Write a terrific Hello World

Back in 1974, Brian Kernighan wrote the first documented “Hello World” example. It was an introductory exercise for the C Programming Language, distributed as an internal memo for other engineers in Bell Labs. This allowed his colleagues to get their feet wet with writing their first C Program back when computers were room-sized, and they limited time working on these machines.

A few years later in 1978, he published a book with Dennis Ritchie titled, “The C Programming Language,” which began with the Hello World example. This illustrated the minimal working program one could write to understand the workflow and syntax to get started in C. Hello World then became the de facto standard as an introduction to any computer language.

Today, if you want to introduce a programing language, scripting language, API, or library, you will need a rock-solid Hello World example for prospective users to gain confidence with your product. Hello World has become the trivial exercise to quickly show basic syntax and workflow for a new programming language, tool, or API.

Unfortunately, when it comes to writing a Hello World example, programmers mistake how long you spend doing the exercise with how long they should spend writing it.

Creating A Compelling Hello World Example

The most important thing needed for a good Hello World example is to not forget it.

Don’t orphan your Hello World example!

Programmers read and use Hello World examples often as they learn new skills. When it’s our turn to write documentation, it’s easy to assume that we write this example once and leave it behind as we dive into more interesting details to write about, a set it and forget it attitude.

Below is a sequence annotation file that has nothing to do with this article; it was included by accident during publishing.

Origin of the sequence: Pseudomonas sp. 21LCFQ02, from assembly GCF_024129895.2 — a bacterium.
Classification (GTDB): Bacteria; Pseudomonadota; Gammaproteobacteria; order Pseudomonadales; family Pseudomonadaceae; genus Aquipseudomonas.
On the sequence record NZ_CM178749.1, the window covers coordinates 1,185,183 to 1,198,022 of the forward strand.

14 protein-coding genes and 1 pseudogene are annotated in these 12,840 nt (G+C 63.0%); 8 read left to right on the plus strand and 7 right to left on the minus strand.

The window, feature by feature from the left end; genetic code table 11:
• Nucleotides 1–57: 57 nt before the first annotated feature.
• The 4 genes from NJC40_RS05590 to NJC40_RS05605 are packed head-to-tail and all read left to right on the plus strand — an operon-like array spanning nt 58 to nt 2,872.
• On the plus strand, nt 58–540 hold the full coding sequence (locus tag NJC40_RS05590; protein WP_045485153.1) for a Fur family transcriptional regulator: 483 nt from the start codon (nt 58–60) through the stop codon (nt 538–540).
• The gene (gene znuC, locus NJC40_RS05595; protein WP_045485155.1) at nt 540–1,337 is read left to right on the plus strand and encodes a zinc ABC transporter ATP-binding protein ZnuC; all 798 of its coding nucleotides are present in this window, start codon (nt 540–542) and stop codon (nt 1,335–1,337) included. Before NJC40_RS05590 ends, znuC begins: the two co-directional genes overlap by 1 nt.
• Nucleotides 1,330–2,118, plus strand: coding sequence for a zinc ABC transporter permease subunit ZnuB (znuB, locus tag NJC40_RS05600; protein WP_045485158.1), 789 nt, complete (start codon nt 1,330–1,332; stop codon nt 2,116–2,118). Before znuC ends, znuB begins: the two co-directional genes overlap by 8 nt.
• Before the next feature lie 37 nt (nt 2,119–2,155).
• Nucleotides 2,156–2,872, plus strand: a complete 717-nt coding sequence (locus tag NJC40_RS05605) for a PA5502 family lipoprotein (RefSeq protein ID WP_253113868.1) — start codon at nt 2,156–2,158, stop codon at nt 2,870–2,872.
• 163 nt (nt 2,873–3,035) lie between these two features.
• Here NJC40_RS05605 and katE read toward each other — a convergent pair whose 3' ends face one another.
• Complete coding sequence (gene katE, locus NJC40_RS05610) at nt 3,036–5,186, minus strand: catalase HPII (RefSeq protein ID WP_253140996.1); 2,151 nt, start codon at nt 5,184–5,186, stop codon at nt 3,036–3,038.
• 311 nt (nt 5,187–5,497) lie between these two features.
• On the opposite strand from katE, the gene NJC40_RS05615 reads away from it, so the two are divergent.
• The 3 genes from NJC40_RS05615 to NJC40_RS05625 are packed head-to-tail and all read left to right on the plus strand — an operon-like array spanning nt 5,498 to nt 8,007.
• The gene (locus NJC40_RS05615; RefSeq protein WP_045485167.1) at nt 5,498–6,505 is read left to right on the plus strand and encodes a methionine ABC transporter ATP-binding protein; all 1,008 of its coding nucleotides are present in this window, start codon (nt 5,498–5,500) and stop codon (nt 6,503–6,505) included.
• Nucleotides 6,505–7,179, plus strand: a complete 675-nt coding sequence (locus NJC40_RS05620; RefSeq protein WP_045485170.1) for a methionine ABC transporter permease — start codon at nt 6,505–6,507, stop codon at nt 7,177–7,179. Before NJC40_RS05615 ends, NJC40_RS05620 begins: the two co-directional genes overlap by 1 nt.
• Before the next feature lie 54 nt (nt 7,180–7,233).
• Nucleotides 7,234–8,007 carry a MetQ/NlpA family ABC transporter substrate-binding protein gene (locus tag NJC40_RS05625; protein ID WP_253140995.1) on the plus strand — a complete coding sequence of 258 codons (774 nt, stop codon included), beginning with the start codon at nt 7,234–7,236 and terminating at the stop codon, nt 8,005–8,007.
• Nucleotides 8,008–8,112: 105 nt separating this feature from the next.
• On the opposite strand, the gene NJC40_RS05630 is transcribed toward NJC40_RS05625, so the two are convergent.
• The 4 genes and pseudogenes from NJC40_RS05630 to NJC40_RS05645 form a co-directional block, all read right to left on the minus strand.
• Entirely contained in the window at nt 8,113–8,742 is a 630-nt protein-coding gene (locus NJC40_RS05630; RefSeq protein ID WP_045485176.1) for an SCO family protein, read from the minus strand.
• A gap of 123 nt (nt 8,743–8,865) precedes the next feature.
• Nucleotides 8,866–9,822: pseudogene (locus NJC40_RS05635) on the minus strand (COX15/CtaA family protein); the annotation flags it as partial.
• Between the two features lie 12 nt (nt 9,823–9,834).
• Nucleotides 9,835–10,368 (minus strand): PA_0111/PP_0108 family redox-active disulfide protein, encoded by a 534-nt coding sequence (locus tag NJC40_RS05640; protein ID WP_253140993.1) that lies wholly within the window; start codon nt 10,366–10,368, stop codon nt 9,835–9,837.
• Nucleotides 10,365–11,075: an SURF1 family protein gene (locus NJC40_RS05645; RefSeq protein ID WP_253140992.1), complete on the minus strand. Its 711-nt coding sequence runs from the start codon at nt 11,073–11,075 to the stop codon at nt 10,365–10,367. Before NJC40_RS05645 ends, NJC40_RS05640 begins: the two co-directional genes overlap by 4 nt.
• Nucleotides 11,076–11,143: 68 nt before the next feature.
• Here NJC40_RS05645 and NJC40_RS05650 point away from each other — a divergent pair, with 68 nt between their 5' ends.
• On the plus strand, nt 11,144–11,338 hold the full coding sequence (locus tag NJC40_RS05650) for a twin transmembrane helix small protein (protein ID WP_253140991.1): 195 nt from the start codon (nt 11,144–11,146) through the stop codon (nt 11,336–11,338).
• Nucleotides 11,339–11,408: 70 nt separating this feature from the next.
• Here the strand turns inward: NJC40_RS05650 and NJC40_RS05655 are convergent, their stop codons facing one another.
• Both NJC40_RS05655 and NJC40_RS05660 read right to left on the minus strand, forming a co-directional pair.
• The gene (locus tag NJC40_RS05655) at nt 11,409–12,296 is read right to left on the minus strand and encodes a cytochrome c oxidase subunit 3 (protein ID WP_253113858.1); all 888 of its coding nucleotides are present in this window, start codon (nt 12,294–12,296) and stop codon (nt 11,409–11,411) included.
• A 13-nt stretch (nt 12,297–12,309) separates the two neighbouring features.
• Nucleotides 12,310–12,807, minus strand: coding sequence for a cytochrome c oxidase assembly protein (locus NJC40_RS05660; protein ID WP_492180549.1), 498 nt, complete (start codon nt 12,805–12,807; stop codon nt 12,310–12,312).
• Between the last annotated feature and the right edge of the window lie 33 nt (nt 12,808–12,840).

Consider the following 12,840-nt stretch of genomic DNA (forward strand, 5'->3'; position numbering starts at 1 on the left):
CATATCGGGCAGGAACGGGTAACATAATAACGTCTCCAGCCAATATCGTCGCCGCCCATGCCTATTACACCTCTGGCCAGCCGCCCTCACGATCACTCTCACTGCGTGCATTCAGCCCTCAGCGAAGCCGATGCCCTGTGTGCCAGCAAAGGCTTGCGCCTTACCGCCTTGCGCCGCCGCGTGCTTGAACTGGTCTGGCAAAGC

I would suggest that you should revisit your Hello World example regularly, testing with a fresh audience to see their interpretation of the example. Look for opportunities to watch a brand new user try your example. As you watch their efforts trying your Hello World example, you need to ask yourself questions like:

  • Can they navigate the example without outside prompting?
  • Do they have to Google something in order to make it work?
  • Do you find it necessary to explain your intention once they have completed the example?
  • Are they excited to try more?

Watching a variety of users with different skill sets navigate your Hello World example (without hovering and interfering) will tell you so much about how successful that example is, provided you put in the time observing their reactions. Be sure to have a constructive conversation once they finish to find out what worked for them, and where they felt stuck.

Return to your work with fresh eyes

Self-editing your own written work has the best results when you can view it with detachment. Time away from your creative efforts is one of the best tools to view it with fresh eyes, and only then are you able to make the edits necessary to take your work from good to great.

Returning to try your own Hello World example a week or a month later (after watching other users try it out) will allow you the perspective to remove verbose passages and add in necessary information to help future users get through this first important step. This time away from your work will allow you to more quickly decide what should remain, and what needs enhancement.

Hello World can help you convert more sales leads

A welcoming Hello World example will take a cold sales lead and warm them up giving you the opportunity to turn them into a customer.

Having information readily available that make users feel empowered to dive in deeper to whatever your technology is will warm them up to your product by the time they talk to you. Saying you have the best in class API documentation will really only be useful if you can prove it, and Hello World can help build that trust.

Give your potential user a taste of what’s to come.

Article photo by KOBU Agency on Unsplash

Streamlining training to benefit the student